This was the W.I.’s finest hour. The whole of its previous history – two decades of educating, entertaining and supporting women and campaigning on women’s issues – culminated in the enormous collective responsibility felt by the members to ‘do their bit’ for Britain. With all the vigour, energy and enthusiasm at their disposal, a third of a million country women set out to make their lives and the lives of those around them more bearable in what they described as ‘a period of insanity’.
Jambusters also inspired the hit TV series Home Fires. Join Julie as she chats to Lucinda Hawksley about her writing and about what it was like to have her book turned into a TV series.
Laura Payne began her career as a journalist and has a background in international media and marketing. She has advised and mentored some of the world’s leading businesses and organisations – and then, in her 50s, she decided to change her life and career. She made the decision to go back into academia and train as a psychotherapist.
Her book Nine Steps to a Mindful Life (Without Meditating) grew out of her new way of life. The book contains simple exercises with which Laura believes you can turn your life around. It is for anyone looking for a fresh approach, and for all those seeking a sense of calm and empowerment.
Whether you are tired, anxious, stressed or just looking to explore a new ‘you’, Nine Steps to a Mindful Life (Without Meditating) will give you insights into how to achieve personal transformation. Join Lucinda Hawksley on 2 February, as she talks to Laura about mindfulness, dream therapy and how Goldster members can enrich their life with her strategies.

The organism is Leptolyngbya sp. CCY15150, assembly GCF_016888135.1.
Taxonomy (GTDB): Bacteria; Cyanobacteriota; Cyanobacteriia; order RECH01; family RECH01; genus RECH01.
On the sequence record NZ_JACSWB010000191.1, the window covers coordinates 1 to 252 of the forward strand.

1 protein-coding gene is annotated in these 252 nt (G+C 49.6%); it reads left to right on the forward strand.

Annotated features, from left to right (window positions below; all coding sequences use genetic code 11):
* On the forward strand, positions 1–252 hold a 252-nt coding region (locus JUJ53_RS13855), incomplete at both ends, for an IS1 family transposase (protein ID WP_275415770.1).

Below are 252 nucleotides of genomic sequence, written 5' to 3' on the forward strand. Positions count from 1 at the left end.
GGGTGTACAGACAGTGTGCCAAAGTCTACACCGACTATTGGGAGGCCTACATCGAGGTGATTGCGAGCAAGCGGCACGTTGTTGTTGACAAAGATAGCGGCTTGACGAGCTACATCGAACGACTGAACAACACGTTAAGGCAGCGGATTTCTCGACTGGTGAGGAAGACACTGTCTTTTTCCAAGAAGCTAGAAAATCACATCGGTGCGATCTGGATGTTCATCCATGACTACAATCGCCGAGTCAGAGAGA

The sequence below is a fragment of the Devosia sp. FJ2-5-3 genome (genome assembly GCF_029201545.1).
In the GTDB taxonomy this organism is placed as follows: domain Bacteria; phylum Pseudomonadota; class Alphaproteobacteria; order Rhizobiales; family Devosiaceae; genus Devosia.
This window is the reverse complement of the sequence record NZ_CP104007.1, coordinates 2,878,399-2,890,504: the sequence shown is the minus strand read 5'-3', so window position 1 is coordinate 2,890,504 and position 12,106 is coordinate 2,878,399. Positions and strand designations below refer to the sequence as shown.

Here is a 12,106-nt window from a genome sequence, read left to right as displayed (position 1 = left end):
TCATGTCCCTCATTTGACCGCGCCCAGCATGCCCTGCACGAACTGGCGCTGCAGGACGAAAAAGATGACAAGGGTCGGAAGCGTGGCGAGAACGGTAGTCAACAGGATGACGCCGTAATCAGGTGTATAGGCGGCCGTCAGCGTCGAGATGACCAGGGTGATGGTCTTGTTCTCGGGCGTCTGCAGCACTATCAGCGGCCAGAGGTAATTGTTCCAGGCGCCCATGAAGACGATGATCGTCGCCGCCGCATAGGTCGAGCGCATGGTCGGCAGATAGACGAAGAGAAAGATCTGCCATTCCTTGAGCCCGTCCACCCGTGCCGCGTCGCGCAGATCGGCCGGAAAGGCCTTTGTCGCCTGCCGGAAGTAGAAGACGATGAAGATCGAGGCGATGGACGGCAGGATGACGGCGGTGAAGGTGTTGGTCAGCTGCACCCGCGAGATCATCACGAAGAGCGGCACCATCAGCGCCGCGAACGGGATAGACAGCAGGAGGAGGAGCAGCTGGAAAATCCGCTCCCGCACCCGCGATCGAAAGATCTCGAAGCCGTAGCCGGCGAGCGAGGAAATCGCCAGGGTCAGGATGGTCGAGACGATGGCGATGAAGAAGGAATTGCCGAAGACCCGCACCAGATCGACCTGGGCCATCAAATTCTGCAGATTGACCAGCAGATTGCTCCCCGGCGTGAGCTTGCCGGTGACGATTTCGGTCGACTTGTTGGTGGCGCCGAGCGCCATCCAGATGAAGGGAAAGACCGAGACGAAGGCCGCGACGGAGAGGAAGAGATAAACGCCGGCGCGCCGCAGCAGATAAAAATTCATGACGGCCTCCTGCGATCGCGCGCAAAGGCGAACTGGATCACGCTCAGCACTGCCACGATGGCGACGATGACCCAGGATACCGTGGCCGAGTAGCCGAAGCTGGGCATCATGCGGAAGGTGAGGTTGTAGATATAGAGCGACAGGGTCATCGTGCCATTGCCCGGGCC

This January, our Book of the Month is a title chosen by Goldster members. We’ll be reading and chatting about The Prime of Miss Jean Brodie by the Scottish author Muriel Spark on Friday 27 January, at 12pm – recently chosen as one of the BBC’s ‘100 Novels That Shaped Our World’.
The Prime of Miss Jean Brodie is the best known of all Spark’s novels, both in its own right and because of the fame of the film inspired by it. The novel, which was published in 1961, is set in 1930s Edinburgh and focuses on a group of six schoolgirls and their relationship with their awe-inspiring teacher. As Miss Brodie shapes the ways in which the 10-year-old girls start to behave and think, they become set apart from the rest of the children at their school and earn the nickname of ‘the Brodie set’ – something they carry proudly into their secondary school career. It is only in later life that Miss Jean Brodie will learn that love and blind loyalty can also lead to betrayal.
The Prime of Miss Jean Brodie has become an icon of 20th-century literature. Whether you’re reading it for the first time, or re-reading a much-loved classic, join Lucinda Hawksley to chat about the book and all things Goldster in our monthly community Book Club event.